Published: 05:00, 30 November 2021
| Updated: 14:08, 08 December 2021
A five-year-old boy living with one of the world's rarest conditions is fighting for his life in hospital after contracting Covid.
Little Rupert Moore, the only child in England known to have Vici Syndrome, was rushed from his home in Broomfield to Margate’s QEQM Hospital after catching the virus last week.
The youngster was then placed in intensive care on Wednesday, amid grave forecasts from doctors that he was going to die.
But loved ones believe he will pull through, as he continues to battle the virus five days on from the bleak prognosis.
Mum Camilla Crick told KentOnline: “It’s now the fifth day after that, and he’s showing slight improvements.
“I took him to the QEQM Hospital with a chest infection. He tested positive for Covid, and it then deteriorated from Sunday to Tuesday.
“It got to the point where the doctors at Margate said they couldn’t do anything else. They were saying he wasn’t going to make it.”
Ms Crick says medics gave her the option of either “making Rupert comfortable or putting him in intensive care”.
She chose the latter, which meant he was transferred to the Evelina Children's Hospital in London on Wednesday.
Experts in the capital delivered a similarly grave prediction, saying he had just one day to live.
But latest scans reveal Rupert, who turned five on Friday, has improved in recent days.
“His condition can deteriorate, but at the moment he’s stable and slightly improving,” Ms Crick added.
“He’s showing that he is trying to fight whatever’s going on in his body. I’m being told it’s just a waiting game now.
“I think he will survive. You can tell he isn’t giving up – he’s not ready.”
Throughout his short life, Rupert has been defying the odds. Experts told his mother that he would die before his fourth birthday, due to his ongoing battle with Vici.
Only about 100 cases of the incurable condition have been documented around the world, with sufferers typically dying as infants. Just one is known to have survived beyond the age of 11.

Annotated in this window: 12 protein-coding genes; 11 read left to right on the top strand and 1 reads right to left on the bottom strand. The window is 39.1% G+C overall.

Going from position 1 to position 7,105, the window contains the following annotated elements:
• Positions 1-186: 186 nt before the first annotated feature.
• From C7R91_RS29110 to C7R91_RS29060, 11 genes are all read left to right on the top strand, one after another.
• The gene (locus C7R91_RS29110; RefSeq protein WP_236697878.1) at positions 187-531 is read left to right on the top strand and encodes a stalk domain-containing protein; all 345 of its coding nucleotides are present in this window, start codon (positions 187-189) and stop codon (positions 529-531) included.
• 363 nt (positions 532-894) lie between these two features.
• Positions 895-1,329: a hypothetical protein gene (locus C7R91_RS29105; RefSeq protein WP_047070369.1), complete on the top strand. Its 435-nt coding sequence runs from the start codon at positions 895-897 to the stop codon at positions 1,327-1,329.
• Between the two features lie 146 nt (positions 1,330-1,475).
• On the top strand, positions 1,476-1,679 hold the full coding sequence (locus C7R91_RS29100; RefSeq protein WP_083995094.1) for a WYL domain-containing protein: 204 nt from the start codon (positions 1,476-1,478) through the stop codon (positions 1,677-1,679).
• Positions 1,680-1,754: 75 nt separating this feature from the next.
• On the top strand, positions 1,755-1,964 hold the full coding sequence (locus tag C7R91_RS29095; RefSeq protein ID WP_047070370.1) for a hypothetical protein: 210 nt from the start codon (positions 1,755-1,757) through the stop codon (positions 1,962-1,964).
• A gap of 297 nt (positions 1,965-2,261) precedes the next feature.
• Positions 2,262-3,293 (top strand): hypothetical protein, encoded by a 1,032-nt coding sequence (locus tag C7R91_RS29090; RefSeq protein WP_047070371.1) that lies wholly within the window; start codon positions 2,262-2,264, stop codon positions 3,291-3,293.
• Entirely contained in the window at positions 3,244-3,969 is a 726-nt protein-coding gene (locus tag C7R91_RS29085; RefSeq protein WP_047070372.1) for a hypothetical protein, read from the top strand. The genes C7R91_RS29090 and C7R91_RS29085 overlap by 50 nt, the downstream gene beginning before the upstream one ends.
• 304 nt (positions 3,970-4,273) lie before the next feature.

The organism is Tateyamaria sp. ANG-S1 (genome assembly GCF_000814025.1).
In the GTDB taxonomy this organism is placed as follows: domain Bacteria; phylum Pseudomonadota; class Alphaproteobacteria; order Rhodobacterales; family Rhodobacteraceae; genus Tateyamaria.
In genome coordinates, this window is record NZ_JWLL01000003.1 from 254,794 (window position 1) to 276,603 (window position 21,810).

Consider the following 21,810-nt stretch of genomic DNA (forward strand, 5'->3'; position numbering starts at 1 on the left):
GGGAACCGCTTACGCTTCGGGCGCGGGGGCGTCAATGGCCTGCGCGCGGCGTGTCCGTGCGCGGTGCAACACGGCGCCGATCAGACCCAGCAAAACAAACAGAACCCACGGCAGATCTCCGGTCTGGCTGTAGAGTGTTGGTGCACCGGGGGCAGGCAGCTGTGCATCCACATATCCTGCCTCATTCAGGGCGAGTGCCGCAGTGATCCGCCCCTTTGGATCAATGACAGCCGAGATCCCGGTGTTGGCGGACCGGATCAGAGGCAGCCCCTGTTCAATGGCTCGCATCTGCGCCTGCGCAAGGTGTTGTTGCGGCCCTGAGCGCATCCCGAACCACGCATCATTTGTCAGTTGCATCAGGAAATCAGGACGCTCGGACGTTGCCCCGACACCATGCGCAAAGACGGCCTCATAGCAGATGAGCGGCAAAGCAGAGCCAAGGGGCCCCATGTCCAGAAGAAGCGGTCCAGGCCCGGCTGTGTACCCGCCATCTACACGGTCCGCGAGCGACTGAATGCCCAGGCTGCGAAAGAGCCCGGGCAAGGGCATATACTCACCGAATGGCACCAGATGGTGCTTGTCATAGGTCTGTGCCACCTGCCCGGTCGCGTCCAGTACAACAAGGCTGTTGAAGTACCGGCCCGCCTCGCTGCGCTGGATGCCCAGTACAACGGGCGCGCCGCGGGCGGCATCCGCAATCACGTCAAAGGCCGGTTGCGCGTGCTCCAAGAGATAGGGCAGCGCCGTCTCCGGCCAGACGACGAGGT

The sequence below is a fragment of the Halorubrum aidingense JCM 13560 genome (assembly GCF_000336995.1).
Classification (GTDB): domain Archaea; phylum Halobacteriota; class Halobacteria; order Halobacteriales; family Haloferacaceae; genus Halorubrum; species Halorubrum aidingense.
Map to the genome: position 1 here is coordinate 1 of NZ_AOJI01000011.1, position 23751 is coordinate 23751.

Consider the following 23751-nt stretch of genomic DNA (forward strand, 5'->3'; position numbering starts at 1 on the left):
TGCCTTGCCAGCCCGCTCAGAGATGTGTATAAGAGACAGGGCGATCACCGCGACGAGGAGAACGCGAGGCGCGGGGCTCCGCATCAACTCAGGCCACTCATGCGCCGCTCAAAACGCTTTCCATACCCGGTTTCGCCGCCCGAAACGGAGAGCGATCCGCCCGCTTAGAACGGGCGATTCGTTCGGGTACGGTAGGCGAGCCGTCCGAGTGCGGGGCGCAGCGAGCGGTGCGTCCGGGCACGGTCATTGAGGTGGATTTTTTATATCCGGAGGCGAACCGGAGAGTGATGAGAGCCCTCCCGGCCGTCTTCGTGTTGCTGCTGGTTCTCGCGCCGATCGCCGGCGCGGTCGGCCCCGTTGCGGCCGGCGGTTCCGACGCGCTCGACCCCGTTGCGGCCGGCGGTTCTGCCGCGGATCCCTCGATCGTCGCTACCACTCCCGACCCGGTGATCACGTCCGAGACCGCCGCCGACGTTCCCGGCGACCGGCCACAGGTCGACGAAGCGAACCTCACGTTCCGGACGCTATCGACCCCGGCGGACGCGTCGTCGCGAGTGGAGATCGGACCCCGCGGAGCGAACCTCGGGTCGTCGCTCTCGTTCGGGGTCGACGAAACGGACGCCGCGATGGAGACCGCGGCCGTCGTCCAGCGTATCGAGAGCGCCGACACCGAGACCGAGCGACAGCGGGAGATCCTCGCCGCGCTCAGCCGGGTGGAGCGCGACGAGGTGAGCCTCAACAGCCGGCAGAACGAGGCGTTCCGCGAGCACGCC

“I have lots of medical equipment at home to try to keep him in a stable condition,” Ms Crick continued.
“The syndrome affects every part of his body, mainly his chest. There’s nothing that will make it better, but it’s about managing the symptoms.
“He’s got a back brace that he has to wear every day, splints for his legs and he has a fully dislocated hip. He can’t walk, crawl or even turn over or lift his head.”
Vici’s symptoms include seizures, cataracts, visual impairment, hearing loss, and the failure of the muscles and brain to develop properly.
Rupert is registered blind, unable to speak, eat, move or hold his head up unassisted – but Ms Crick says this is the first time her son has been admitted to intensive care.
She has launched a fundraiser to generate £2,000 to help her travel to and stay in London to be at her son’s bedside.
“It’s a nearly two-hour drive from home to the hospital,” Ms Crick explained.
“I’ve got two other children, and they need me as well – so the money is for us to stay in a hotel in London a few days a week until Rupert gets better.
"This is the most devastating time. Everyone who knows me knows Rupert's my whole world."
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